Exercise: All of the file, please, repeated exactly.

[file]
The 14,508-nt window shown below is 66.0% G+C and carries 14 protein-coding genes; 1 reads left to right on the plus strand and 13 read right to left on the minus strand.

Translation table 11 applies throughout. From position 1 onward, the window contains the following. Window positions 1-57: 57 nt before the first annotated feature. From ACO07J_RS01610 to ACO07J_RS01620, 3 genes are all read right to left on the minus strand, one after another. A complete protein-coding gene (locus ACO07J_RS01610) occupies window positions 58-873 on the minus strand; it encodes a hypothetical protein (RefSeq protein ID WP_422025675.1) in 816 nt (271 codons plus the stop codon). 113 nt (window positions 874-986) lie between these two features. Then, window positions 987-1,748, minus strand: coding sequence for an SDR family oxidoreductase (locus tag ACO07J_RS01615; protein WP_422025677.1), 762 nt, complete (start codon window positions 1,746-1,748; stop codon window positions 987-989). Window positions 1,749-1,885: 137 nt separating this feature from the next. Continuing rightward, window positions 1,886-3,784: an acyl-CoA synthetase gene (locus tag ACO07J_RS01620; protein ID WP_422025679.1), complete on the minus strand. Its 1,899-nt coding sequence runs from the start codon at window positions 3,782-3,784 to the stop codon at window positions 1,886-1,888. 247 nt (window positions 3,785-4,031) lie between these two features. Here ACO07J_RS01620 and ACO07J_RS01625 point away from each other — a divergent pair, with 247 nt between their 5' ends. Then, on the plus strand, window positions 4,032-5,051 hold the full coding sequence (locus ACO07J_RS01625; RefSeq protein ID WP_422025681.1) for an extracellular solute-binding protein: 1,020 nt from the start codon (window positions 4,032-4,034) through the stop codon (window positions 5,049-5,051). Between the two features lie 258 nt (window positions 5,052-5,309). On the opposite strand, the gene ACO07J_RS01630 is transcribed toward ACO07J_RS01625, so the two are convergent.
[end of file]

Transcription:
The 14,508-nt window shown below is 66.0% G+C and carries 14 protein-coding genes; 1 reads left to right on the plus strand and 13 read right to left on the minus strand.

Translation table 11 applies throughout. From position 1 onward, the window contains the following. Window positions 1-57: 57 nt before the first annotated feature. From ACO07J_RS01610 to ACO07J_RS01620, 3 genes are all read right to left on the minus strand, one after another. A complete protein-coding gene (locus ACO07J_RS01610) occupies window positions 58-873 on the minus strand; it encodes a hypothetical protein (RefSeq protein ID WP_422025675.1) in 816 nt (271 codons plus the stop codon). 113 nt (window positions 874-986) lie between these two features. Then, window positions 987-1,748, minus strand: coding sequence for an SDR family oxidoreductase (locus tag ACO07J_RS01615; protein WP_422025677.1), 762 nt, complete (start codon window positions 1,746-1,748; stop codon window positions 987-989). Window positions 1,749-1,885: 137 nt separating this feature from the next. Continuing rightward, window positions 1,886-3,784: an acyl-CoA synthetase gene (locus tag ACO07J_RS01620; protein ID WP_422025679.1), complete on the minus strand. Its 1,899-nt coding sequence runs from the start codon at window positions 3,782-3,784 to the stop codon at window positions 1,886-1,888. 247 nt (window positions 3,785-4,031) lie between these two features. Here ACO07J_RS01620 and ACO07J_RS01625 point away from each other — a divergent pair, with 247 nt between their 5' ends. Then, on the plus strand, window positions 4,032-5,051 hold the full coding sequence (locus ACO07J_RS01625; RefSeq protein ID WP_422025681.1) for an extracellular solute-binding protein: 1,020 nt from the start codon (window positions 4,032-4,034) through the stop codon (window positions 5,049-5,051). Between the two features lie 258 nt (window positions 5,052-5,309). On the opposite strand, the gene ACO07J_RS01630 is transcribed toward ACO07J_RS01625, so the two are convergent.